A recent study by researchers at Boston University shows religious exposure may affect children's ability to distinguish fiction from fact.
Researchers presented three types of stories (religious, realistic, and fantastical) to a group of 5- and 6-year-old children, and tested to determine whether or not religious exposure affected children's ability to identify if characters were real or make-believe.
Not surprisingly, they found a clear distinction in children from a religious background - those children had a much harder time differentiating between fact and fiction. As the study, published in the journal Cognitive Science, notes:
“The results suggest that exposure to religious ideas has a powerful impact on children’s differentiation between reality and fiction, not just for religious stories but also for fantastical stories.”
The researchers found that all children, regardless of their religious background, identified the main character of the realistic stories as real. When presented with religious stories, that included “ordinarily impossible events brought about by divine intervention,” children who attended church or were enrolled in a parochial school, or both, identified the lead character as real, which isn’t unexpected. On the other hand, children with no religious exposure judged the protagonist of the religious stories to be fictional.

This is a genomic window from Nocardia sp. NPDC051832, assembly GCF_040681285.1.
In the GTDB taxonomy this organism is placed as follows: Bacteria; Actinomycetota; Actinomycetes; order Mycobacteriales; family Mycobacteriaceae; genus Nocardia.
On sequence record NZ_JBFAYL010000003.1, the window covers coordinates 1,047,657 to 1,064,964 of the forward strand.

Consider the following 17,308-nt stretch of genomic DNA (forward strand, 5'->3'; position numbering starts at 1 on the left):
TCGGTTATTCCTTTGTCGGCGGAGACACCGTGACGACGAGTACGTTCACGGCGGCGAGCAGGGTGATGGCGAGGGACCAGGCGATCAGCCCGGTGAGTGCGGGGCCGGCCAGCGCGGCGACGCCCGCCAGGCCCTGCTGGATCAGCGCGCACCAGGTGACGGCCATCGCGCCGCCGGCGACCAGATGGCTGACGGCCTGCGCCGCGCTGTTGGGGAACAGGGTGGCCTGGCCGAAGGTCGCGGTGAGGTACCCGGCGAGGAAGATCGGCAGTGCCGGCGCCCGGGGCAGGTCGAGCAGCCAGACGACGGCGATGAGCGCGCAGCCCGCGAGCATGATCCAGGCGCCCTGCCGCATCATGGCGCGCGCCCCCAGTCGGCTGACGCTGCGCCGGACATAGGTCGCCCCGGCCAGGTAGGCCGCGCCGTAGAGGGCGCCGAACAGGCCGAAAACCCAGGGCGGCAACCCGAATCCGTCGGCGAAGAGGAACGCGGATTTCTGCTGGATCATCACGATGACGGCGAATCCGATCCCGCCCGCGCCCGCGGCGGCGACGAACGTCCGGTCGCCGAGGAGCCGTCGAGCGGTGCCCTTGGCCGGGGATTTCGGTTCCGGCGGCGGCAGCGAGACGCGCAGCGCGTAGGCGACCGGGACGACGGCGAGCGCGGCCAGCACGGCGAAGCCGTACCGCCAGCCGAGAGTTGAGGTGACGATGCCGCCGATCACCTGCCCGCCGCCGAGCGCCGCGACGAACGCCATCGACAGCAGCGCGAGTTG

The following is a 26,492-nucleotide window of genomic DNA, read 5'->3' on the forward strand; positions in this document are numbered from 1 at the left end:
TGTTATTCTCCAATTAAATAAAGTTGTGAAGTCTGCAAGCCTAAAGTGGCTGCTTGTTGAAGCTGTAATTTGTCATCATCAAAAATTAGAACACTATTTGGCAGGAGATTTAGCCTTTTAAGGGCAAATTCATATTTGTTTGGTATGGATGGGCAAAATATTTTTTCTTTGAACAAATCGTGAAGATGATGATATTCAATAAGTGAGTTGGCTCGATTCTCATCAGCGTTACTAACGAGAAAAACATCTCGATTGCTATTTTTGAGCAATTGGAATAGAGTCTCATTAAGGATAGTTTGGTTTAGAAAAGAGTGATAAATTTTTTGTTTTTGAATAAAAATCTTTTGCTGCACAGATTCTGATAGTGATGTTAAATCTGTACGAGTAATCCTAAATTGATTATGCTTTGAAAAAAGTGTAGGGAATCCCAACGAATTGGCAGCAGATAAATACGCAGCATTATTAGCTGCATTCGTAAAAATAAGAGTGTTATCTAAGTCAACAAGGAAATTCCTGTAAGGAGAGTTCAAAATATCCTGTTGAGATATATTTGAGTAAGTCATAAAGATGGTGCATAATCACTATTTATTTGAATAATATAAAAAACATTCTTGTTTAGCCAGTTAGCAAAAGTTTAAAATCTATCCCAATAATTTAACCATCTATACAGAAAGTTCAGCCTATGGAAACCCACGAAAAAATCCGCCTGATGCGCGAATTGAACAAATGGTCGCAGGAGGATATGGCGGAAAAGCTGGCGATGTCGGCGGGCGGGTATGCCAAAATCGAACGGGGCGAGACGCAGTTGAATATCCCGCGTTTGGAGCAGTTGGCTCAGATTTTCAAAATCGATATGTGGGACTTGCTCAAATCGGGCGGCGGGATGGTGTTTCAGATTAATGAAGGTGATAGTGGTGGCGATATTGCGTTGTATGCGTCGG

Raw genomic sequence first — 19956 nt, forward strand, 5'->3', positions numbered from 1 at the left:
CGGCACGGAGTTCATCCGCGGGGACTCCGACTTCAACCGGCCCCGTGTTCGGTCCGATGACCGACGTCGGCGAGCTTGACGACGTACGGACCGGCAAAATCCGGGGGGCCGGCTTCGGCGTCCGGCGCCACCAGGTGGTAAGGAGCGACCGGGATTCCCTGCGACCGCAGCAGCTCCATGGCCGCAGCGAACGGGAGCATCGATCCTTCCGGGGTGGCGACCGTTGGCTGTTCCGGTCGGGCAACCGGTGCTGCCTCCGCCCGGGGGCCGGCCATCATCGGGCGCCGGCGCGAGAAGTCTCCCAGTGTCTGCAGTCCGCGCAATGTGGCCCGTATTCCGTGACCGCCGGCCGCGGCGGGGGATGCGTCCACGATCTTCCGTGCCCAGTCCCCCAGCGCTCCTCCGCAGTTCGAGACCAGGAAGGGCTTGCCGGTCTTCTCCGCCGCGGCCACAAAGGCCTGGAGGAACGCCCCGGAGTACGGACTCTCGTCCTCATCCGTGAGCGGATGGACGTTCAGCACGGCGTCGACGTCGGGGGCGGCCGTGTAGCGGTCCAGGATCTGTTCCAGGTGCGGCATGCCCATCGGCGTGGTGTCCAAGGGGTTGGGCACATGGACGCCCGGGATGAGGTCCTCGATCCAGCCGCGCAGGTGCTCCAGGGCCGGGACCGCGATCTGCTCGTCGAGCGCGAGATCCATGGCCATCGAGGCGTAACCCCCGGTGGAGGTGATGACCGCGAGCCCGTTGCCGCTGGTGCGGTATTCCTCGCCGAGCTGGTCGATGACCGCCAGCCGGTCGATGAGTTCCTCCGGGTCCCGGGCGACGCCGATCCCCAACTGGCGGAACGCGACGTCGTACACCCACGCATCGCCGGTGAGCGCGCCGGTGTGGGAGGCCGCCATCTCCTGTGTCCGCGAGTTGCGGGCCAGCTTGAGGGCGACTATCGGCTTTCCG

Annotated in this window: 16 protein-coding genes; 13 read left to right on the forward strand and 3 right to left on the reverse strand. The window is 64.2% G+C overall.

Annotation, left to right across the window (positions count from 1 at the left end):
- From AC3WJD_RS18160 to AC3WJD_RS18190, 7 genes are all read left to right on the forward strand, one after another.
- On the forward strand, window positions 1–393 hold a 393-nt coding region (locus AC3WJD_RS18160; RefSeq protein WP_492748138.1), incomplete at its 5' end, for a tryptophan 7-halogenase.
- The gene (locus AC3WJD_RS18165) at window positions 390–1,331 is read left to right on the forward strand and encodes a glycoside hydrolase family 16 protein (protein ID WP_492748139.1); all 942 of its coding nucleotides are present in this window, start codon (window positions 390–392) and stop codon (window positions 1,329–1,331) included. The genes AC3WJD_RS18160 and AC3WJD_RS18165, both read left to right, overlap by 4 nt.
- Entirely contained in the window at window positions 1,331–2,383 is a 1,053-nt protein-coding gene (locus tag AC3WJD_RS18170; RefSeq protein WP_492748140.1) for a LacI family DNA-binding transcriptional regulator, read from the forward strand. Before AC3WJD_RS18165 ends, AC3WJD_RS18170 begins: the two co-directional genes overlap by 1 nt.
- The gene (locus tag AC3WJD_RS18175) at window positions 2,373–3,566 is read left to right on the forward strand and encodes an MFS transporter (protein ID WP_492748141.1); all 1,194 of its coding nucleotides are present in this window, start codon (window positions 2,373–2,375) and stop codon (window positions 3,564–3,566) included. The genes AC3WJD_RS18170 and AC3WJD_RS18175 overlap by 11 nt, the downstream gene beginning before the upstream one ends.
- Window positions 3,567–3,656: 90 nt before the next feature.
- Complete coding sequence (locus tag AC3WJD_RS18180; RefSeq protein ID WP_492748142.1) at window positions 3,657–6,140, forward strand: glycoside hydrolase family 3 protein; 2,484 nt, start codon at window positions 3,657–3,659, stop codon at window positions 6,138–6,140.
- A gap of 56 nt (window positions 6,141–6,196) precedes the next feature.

The results may lead us to wonder if religion doesn't reinforce gullibility. About 28 percent of Americans who participated in the 2013-2014 Gallup survey believe that the Bible is the actual word of God and should be interpreted literally, while another 47 percent think that the Bible is inspired by the word of God. It is pretty clear that we are not born believers, but are shaped into believers depending on our exposure to religious teachings.
It is difficult to prove if growing up in a religious setting turns children into better people, and in fact, some studies have even shown that religious children are meaner and more punitive than secular children.
It's definitely something to think about. The full study can be viewed here.